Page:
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: Okovanga Delta

Disaster in the Delta
Darren Shea

Disaster did not strike. In fact, he introduced himself. Disaster was the name, when translated from Swahili, of our boat pilot for a three-day adventure in to the wet wilderness of the Okovanga Delta, Botswana. It could have been worse. His name could have been 'Bound to Sink' or 'Attacked by Hippo'.

The delta is one of the best places in the world to explore and meet Africa's wildlife on foot and without the protection of a 4-wheel drive. The only way in is by dugout canoe. The journey took four hours as Disaster, using only a pole, expertly navigated us through meandering rivers before we arrived at our remote tent camp for the next two nights.

We had barely hammered in the last tent peg when fifty elephants emerged from the forest across the river to bathe. It was an awesome sight as they hosed their bodies clean and then rolled around in thick mud that made the shower seem redundant. As a kid I would try and do the same thing but it only gave my mother an excuse to hit me hard.

Our first up close and personal experience with the elephants was only the beginning. It was time to set out on foot and do some tracking. Our guide for this part of the trip was simply called Dave. After his initial talk of how we should conduct ourselves in this wild landscape - be quiet, wear neutral colours and stick together - he stormed off wearing a bright orange cap and shouted at us to get a move on.

Ten minutes later, the crunch of the hard earth below our feet was replaced with the loud but low rumble of a lion. Dave stopped, tilted his right ear to the sky, and listened intently. He told us that the lion was some distance away but we were now hot on its tail. I began to panic.
Glimpsing a lion in its natural habitat is all well and good from the confines and safety of a large metal car but on foot? I could not convince myself that lions were vegetarian.

One hour later, the lion noises had stopped and so did we. It was time to find a quiet bush for some relief. Whilst others searched for privacy behind inadequate pieces of scrub, I pressed my ear to the ground, as a tracker would, and pretended to listen for animals. A huge roar suddenly erupted behind us. My initial reaction was to run. For others, this was not an option as many still had their pants around their ankles. We were told the sensible thing to do is stay still but over a period of one second you find your mind says run while your legs freeze to the spot. One thing we all did was turn quickly to witness a huge male lion dart across the track we had just crossed. It was barely 50 metres from us.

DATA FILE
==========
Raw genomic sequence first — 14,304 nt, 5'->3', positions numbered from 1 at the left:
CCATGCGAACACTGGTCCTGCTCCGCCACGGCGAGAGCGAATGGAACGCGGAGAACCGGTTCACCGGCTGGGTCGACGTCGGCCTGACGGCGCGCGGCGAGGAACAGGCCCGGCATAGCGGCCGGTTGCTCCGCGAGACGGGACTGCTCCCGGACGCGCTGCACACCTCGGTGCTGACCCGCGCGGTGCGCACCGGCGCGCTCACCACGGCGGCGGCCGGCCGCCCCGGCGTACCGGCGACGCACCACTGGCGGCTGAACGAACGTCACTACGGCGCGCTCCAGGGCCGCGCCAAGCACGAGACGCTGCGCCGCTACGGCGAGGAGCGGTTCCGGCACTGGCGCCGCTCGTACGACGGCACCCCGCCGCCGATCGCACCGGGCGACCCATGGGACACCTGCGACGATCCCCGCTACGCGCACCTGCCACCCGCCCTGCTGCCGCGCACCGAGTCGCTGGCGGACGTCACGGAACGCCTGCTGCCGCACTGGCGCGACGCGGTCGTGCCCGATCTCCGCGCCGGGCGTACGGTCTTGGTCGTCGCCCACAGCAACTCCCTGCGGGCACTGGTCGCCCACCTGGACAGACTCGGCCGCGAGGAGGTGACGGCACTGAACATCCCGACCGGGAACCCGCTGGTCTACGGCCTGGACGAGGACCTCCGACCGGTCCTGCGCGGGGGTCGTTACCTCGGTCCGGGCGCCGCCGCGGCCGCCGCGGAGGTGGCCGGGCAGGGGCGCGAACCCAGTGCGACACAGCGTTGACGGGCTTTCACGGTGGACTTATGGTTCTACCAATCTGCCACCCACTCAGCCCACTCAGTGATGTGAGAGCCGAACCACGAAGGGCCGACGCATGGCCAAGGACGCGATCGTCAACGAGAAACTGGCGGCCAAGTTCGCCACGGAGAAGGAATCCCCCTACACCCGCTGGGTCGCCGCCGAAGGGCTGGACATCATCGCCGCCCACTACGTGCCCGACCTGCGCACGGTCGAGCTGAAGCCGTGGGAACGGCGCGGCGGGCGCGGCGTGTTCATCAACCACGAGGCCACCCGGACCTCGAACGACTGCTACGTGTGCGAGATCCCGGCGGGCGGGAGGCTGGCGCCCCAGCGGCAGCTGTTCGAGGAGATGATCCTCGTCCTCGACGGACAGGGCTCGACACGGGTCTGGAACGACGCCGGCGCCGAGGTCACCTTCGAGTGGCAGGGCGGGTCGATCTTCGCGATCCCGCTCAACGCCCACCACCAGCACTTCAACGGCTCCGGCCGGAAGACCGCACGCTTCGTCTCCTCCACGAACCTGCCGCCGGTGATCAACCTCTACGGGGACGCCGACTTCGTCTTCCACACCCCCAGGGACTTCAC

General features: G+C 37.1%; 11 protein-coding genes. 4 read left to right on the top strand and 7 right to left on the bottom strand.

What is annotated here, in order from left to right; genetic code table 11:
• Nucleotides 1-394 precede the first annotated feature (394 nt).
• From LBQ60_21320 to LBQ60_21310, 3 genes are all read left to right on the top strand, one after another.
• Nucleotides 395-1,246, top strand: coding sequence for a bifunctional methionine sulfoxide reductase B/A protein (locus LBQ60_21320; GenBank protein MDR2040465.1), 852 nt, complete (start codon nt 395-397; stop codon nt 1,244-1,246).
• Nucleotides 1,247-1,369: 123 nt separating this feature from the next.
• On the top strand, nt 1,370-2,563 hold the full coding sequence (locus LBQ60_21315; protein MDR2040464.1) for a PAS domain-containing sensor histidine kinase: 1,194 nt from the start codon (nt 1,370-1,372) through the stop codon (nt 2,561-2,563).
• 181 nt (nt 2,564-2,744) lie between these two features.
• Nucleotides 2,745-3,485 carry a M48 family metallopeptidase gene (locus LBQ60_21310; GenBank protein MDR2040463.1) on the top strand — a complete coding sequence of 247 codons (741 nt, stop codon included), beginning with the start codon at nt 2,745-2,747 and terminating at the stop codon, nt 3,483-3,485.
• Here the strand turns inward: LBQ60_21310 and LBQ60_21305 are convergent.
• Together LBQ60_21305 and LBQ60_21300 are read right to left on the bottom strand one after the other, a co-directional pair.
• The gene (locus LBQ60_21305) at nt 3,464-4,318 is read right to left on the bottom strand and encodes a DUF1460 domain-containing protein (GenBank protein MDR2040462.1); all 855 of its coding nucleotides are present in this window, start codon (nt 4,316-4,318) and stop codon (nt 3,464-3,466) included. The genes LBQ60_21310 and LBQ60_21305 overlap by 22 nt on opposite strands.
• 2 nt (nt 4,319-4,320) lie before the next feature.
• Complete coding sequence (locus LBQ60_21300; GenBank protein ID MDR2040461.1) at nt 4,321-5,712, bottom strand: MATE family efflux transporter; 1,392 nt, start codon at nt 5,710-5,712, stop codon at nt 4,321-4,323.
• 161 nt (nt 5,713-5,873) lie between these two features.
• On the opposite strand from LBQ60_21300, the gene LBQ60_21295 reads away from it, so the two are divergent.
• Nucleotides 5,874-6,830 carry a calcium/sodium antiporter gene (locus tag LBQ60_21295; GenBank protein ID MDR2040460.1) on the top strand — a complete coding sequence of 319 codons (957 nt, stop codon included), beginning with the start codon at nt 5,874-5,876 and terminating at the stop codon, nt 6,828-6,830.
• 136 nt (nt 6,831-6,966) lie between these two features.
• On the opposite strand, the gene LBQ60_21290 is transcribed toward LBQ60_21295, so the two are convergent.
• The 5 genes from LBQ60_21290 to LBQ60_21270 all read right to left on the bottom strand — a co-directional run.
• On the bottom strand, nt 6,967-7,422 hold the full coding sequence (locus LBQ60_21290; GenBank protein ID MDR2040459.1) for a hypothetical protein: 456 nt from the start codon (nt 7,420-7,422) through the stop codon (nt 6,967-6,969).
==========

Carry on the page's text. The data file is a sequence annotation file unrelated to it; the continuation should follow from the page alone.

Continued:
My heart was pounding. Adrenaline was pumping rapidly through my veins. I wished that I had already emptied my bowels before the excitement. The lion must have just sat there watching us as we walked by. I then began to wonder who was hunting who. Dave said we were lucky. I didn't know if he meant because we had seen the lion close up or that we were alive. With hindsight we should have seen this incident as a sign to head back to the relative safety of camp, but we put one shaking leg in front of the other to search for more scary animals that possibly fancied us for lunch.

It did not take long.

Walking through a clearing Dave stopped and pointed towards to the thick swath of spiky Acacia trees ahead of us. I saw nothing but greenery until two huge white tusks, attached to a very big grey head, appeared above the trees. I longed for another toilet break. Dave whispered that the best course of action was to head in the complete opposite direction, towards the lion! It was not much of a choice but we all slowly turned and walked away.

The elephant did not follow and the lion was nowhere to be seen. We made it back to camp safe, alive and full of heroic tales of how we had all stared danger in the face and won. I then retired to my tent to make a note that I needed to make a will when I got home.

© Darren Shea November 2004
darrenshea at

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